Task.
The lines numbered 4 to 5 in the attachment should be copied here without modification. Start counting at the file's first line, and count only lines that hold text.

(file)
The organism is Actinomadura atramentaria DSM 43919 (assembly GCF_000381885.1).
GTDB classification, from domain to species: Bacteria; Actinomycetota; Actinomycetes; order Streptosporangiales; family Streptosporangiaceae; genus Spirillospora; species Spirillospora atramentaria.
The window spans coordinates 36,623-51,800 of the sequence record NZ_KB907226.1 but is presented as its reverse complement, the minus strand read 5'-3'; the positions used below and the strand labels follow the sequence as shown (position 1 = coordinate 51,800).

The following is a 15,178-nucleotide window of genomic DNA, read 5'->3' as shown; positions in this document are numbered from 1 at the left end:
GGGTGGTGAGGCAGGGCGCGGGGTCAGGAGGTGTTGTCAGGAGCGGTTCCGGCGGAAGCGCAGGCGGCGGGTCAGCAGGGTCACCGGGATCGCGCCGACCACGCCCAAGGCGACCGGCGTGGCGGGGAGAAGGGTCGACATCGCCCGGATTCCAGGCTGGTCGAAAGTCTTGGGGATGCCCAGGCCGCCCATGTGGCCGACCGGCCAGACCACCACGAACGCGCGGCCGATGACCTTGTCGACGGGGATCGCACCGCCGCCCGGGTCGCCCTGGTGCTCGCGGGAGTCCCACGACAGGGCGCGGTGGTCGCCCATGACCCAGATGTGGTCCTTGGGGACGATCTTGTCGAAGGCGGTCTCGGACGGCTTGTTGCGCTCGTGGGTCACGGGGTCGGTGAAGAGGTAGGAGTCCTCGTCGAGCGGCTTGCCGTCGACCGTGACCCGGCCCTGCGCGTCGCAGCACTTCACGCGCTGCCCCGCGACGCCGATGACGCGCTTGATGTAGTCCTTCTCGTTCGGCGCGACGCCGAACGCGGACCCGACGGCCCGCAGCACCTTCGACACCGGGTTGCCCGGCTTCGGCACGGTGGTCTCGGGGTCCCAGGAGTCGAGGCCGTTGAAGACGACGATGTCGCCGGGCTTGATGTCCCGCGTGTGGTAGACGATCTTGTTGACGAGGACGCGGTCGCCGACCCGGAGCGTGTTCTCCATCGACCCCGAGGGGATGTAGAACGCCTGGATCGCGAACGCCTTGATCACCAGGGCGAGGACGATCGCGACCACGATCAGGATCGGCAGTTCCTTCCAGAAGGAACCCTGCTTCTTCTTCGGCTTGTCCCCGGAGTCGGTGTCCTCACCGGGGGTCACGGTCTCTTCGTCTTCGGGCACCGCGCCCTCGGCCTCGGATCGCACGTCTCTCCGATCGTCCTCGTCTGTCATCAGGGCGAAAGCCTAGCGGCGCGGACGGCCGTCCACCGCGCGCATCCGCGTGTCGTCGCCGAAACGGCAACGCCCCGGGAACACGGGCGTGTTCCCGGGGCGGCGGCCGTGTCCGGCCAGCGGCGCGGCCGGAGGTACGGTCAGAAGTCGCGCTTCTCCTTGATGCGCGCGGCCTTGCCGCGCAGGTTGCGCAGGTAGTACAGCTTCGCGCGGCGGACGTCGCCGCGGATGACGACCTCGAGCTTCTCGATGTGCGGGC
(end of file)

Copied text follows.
The following is a 15,178-nucleotide window of genomic DNA, read 5'->3' as shown; positions in this document are numbered from 1 at the left end:
GGGTGGTGAGGCAGGGCGCGGGGTCAGGAGGTGTTGTCAGGAGCGGTTCCGGCGGAAGCGCAGGCGGCGGGTCAGCAGGGTCACCGGGATCGCGCCGACCACGCCCAAGGCGACCGGCGTGGCGGGGAGAAGGGTCGACATCGCCCGGATTCCAGGCTGGTCGAAAGTCTTGGGGATGCCCAGGCCGCCCATGTGGCCGACCGGCCAGACCACCACGAACGCGCGGCCGATGACCTTGTCGACGGGGATCGCACCGCCGCCCGGGTCGCCCTGGTGCTCGCGGGAGTCCCACGACAGGGCGCGGTGGTCGCCCATGACCCAGATGTGGTCCTTGGGGACGATCTTGTCGAAGGCGGTCTCGGACGGCTTGTTGCGCTCGTGGGTCACGGGGTCGGTGAAGAGGTAGGAGTCCTCGTCGAGCGGCTTGCCGTCGACCGTGACCCGGCCCTGCGCGTCGCAGCACTTCACGCGCTGCCCCGCGACGCCGATGACGCGCTTGATGTAGTCCTTCTCGTTCGGCGCGACGCCGAACGCGGACCCGACGGCCCGCAGCACCTTCGACACCGGGTTGCCCGGCTTCGGCACGGTGGTCTCGGGGTCCCAGGAGTCGAGGCCGTTGAAGACGACGATGTCGCCGGGCTTGATGTCCCGCGTGTGGTAGACGATCTTGTTGACGAGGACGCGGTCGCCGACCCGGAGCGTGTTCTCCATCGACCCCGAGGGGATGTAGAACGCCTGGATCGCGAACGCCTTGATCACCAGGGCGAGGACGATCGCGACCACGATCAGGATCGGCAGTTCCTTCCAGAAGGAACCCTGCTTCTTCTTCGGCTTGTCCCCGGAGTCGGTGTCCTCACCGGGGGTCACGGTCTCTTCGTCTTCGGGCACCGCGCCCTCGGCCTCGGATCGCACGTCTCTCCGATCGTCCTCGTCTGTCATCAGGGCGAAAGCCTAGCGGCGCGGACGGCCGTCCACCGCGCGCATCCGCGTGTCGTCGCCGAAACGGCAACGCCCCGGGAACACGGGCGTGTTCCCGGGGCGGCGGCCGTGTCCGGCCAGCGGCGCGGCCGGAGGTACGGTCAGAAGTCGCGCTTCTCCTTGATGCGCGCGGCCTTGCCGCGCAGGTTGCGCAGGTAGTACAGCTTCGCGCGGCGGACGTCGCCGCGGATGACGACCTCGAGCTTCTCGATGTGCGGGC